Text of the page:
As the summer months approach, many horse owners will be hitting the road for some type of equine related activity. There are several things that owners can do to ensure that their horses remain safe during all aspects of the journey.
One of the most important things that horse owners can do to ensure that their horse remains healthy is to keep them current on all vaccinations and keep them on a regular de-worming program. It is very important to give vaccines early enough so that they will be able to induce the proper immune response before the trip. Giving a vaccine just a few days before the journey will not give the vaccine enough time to properly work on the immune system and the horse will still be susceptible to the disease that the vaccine is designed to prevent.
During the trip, it is important to make sure that the horse is comfortable inside the trailer. Most horse owners will bed the trailer with shavings and give their horse a good supply of hay to eat on the journey. It is also important to offer the horse water frequently during the trip.
Once you have arrived at the final destination, it is important to carefully inspect the stall or pen in which the horse will be kept. It is important to look for loose metal, nails and other materials that could possibly harm the horse. If possible, it is a good idea to sweep the stall and remove any feces that may be on the ground or stuck to the stall panels. This will keep the horse safe and hopefully prevent the horse from contracting any illnesses that the previous horse might have had. It is also important to use your own buckets and feed so prevent the spreading of illnesses and to make the horse feel more comfortable.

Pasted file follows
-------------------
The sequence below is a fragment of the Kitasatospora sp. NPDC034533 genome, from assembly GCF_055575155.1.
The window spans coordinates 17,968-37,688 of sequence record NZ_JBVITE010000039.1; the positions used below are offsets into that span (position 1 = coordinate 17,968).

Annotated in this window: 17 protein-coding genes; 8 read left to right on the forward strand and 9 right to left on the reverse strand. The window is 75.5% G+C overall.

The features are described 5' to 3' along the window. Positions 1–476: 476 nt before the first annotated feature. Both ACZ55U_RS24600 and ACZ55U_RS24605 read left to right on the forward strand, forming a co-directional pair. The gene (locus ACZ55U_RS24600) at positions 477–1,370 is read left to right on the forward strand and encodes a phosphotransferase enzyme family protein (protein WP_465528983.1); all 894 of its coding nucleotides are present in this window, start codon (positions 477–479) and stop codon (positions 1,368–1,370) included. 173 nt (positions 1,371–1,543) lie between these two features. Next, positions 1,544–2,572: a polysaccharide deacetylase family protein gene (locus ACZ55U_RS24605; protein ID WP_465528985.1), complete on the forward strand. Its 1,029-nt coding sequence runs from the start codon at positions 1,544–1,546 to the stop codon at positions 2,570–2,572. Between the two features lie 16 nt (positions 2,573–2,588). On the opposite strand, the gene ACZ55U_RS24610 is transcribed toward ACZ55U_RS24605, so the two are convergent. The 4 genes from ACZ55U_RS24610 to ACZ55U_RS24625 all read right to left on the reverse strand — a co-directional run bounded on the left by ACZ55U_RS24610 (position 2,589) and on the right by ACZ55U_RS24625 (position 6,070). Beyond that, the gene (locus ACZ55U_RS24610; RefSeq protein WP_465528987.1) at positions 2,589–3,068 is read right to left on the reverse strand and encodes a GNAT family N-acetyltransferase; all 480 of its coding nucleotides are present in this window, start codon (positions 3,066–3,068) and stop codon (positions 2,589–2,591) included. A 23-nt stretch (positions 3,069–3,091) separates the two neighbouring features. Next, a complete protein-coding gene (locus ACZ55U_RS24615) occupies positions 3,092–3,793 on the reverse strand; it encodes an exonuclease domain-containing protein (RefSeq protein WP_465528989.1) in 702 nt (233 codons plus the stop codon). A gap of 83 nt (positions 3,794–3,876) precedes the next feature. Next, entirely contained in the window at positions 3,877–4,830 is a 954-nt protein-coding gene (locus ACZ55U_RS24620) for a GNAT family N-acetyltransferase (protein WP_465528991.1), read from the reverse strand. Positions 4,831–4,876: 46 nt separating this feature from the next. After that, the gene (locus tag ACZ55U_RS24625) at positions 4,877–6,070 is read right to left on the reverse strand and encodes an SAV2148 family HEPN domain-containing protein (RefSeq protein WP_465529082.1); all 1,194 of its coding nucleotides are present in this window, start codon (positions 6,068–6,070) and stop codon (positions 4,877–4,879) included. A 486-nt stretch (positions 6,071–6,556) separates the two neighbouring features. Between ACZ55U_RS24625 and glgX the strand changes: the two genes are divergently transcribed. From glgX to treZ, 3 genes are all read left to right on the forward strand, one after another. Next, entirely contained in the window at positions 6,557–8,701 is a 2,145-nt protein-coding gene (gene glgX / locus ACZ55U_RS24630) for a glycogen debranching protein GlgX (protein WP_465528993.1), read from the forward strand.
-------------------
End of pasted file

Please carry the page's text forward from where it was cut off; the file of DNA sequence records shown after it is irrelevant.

After returning home from the journey, it is important to keep the horse separated from any other horses on the property for a few days, ideally two weeks. This will prevent the horses that live on the property from contracting any diseases or illnesses that the traveling horse may have carried home. It is also a good idea to take the traveling horses temperature twice a day to determine if they are becoming ill because fever is often the first sign of an illness.